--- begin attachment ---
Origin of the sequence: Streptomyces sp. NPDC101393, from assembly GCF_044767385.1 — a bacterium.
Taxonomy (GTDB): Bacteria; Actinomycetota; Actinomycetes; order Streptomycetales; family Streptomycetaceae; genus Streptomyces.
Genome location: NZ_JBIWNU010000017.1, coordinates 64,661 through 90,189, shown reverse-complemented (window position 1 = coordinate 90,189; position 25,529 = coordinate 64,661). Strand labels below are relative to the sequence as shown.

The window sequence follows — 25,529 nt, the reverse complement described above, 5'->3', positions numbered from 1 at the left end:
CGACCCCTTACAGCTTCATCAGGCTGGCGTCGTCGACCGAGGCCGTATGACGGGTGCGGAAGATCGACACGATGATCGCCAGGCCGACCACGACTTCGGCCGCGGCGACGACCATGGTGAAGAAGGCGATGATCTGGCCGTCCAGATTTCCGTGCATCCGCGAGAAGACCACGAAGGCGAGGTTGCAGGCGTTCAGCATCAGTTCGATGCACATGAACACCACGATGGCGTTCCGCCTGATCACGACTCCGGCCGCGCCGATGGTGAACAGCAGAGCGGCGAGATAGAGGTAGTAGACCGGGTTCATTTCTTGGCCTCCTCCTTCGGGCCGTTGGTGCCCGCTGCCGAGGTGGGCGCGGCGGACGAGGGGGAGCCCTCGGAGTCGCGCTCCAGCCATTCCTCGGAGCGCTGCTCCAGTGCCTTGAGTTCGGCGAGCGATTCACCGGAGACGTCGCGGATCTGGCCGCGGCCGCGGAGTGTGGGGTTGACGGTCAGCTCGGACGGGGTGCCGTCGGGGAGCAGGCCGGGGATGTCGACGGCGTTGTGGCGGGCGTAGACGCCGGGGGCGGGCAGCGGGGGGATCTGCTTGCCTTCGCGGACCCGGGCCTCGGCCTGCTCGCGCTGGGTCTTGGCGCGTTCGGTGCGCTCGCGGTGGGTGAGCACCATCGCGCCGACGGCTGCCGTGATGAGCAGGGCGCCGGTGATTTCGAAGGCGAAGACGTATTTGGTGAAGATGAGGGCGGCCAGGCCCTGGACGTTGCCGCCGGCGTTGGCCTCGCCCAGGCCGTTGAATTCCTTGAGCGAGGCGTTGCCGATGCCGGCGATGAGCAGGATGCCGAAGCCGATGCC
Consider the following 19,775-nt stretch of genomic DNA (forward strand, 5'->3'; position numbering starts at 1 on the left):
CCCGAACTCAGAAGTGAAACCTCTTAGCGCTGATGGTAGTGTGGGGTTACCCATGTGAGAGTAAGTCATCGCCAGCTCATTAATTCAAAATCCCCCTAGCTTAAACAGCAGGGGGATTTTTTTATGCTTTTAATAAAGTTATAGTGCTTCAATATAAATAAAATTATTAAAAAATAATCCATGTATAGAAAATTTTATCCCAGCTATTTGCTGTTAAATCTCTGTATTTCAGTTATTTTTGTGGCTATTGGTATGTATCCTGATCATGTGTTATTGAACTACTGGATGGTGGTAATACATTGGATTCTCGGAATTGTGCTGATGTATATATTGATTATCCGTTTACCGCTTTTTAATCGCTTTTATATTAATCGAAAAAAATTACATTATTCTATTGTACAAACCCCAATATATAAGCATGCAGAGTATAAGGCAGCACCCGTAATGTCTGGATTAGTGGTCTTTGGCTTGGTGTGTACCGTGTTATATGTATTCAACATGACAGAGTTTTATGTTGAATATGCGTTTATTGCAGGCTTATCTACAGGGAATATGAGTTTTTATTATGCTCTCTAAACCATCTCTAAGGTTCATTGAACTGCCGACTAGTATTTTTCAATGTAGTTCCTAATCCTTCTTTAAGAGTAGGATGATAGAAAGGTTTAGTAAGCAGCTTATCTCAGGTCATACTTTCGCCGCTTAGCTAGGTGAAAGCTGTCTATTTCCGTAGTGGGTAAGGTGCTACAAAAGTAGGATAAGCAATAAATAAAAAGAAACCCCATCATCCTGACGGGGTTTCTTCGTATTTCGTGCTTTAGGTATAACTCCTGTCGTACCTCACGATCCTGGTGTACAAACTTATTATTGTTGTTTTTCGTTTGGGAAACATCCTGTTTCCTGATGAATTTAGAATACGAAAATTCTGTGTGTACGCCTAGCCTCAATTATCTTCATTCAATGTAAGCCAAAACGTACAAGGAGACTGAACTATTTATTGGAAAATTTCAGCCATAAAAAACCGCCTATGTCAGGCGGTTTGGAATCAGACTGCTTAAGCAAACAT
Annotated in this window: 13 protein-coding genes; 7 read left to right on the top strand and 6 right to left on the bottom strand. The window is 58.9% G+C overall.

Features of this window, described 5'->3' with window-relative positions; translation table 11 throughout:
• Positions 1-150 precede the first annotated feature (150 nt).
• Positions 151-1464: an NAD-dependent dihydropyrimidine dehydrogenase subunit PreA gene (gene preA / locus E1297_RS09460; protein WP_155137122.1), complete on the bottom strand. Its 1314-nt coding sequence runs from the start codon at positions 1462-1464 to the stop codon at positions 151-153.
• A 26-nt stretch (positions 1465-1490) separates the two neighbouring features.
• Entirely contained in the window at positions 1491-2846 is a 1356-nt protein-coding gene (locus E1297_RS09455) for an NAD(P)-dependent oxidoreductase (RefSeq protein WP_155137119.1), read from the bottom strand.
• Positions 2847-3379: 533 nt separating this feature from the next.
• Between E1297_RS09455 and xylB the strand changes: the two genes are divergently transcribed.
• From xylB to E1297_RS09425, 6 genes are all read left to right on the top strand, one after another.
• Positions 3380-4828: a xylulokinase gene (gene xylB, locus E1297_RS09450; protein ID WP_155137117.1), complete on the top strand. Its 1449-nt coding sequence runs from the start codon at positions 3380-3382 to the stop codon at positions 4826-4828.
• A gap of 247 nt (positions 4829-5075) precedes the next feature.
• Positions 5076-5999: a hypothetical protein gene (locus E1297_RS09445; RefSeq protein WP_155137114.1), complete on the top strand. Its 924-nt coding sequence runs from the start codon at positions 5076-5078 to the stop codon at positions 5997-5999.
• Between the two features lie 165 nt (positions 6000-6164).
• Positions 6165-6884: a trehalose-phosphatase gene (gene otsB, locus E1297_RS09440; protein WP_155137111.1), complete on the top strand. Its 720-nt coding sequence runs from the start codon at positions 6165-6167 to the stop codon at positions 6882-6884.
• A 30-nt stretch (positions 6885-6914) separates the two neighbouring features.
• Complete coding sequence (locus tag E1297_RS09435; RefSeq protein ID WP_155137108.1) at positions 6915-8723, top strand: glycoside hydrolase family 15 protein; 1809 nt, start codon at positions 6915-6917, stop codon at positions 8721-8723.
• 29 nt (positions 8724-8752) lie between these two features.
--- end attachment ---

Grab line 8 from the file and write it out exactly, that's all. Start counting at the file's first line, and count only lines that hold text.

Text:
Annotated in this window: 13 protein-coding genes; 7 read left to right on the top strand and 6 right to left on the bottom strand. The window is 58.9% G+C overall.